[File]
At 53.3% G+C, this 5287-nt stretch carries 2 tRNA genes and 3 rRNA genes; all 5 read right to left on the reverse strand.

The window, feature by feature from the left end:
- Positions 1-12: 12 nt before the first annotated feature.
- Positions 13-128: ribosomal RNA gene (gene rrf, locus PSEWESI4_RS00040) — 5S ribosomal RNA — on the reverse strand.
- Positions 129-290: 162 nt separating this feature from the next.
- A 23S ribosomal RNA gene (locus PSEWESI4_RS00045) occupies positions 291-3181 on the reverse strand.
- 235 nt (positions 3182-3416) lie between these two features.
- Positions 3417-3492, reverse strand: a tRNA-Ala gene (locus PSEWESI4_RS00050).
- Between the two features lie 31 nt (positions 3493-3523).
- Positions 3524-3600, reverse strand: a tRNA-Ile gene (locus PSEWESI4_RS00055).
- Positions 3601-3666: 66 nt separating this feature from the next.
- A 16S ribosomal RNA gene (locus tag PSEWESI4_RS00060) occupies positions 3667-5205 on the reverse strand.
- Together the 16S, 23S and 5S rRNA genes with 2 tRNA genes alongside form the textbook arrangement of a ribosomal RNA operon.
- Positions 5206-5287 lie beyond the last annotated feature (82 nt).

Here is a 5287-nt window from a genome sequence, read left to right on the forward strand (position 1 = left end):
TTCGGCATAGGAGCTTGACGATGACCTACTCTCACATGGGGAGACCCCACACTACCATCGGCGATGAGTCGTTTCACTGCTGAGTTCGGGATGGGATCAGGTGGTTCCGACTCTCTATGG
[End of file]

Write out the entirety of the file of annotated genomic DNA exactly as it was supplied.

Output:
At 53.3% G+C, this 5287-nt stretch carries 2 tRNA genes and 3 rRNA genes; all 5 read right to left on the reverse strand.

The window, feature by feature from the left end:
- Positions 1-12: 12 nt before the first annotated feature.
- Positions 13-128: ribosomal RNA gene (gene rrf, locus PSEWESI4_RS00040) — 5S ribosomal RNA — on the reverse strand.
- Positions 129-290: 162 nt separating this feature from the next.
- A 23S ribosomal RNA gene (locus PSEWESI4_RS00045) occupies positions 291-3181 on the reverse strand.
- 235 nt (positions 3182-3416) lie between these two features.
- Positions 3417-3492, reverse strand: a tRNA-Ala gene (locus PSEWESI4_RS00050).
- Between the two features lie 31 nt (positions 3493-3523).
- Positions 3524-3600, reverse strand: a tRNA-Ile gene (locus PSEWESI4_RS00055).
- Positions 3601-3666: 66 nt separating this feature from the next.
- A 16S ribosomal RNA gene (locus tag PSEWESI4_RS00060) occupies positions 3667-5205 on the reverse strand.
- Together the 16S, 23S and 5S rRNA genes with 2 tRNA genes alongside form the textbook arrangement of a ribosomal RNA operon.
- Positions 5206-5287 lie beyond the last annotated feature (82 nt).

Here is a 5287-nt window from a genome sequence, read left to right on the forward strand (position 1 = left end):
TTCGGCATAGGAGCTTGACGATGACCTACTCTCACATGGGGAGACCCCACACTACCATCGGCGATGAGTCGTTTCACTGCTGAGTTCGGGATGGGATCAGGTGGTTCCGACTCTCTATGG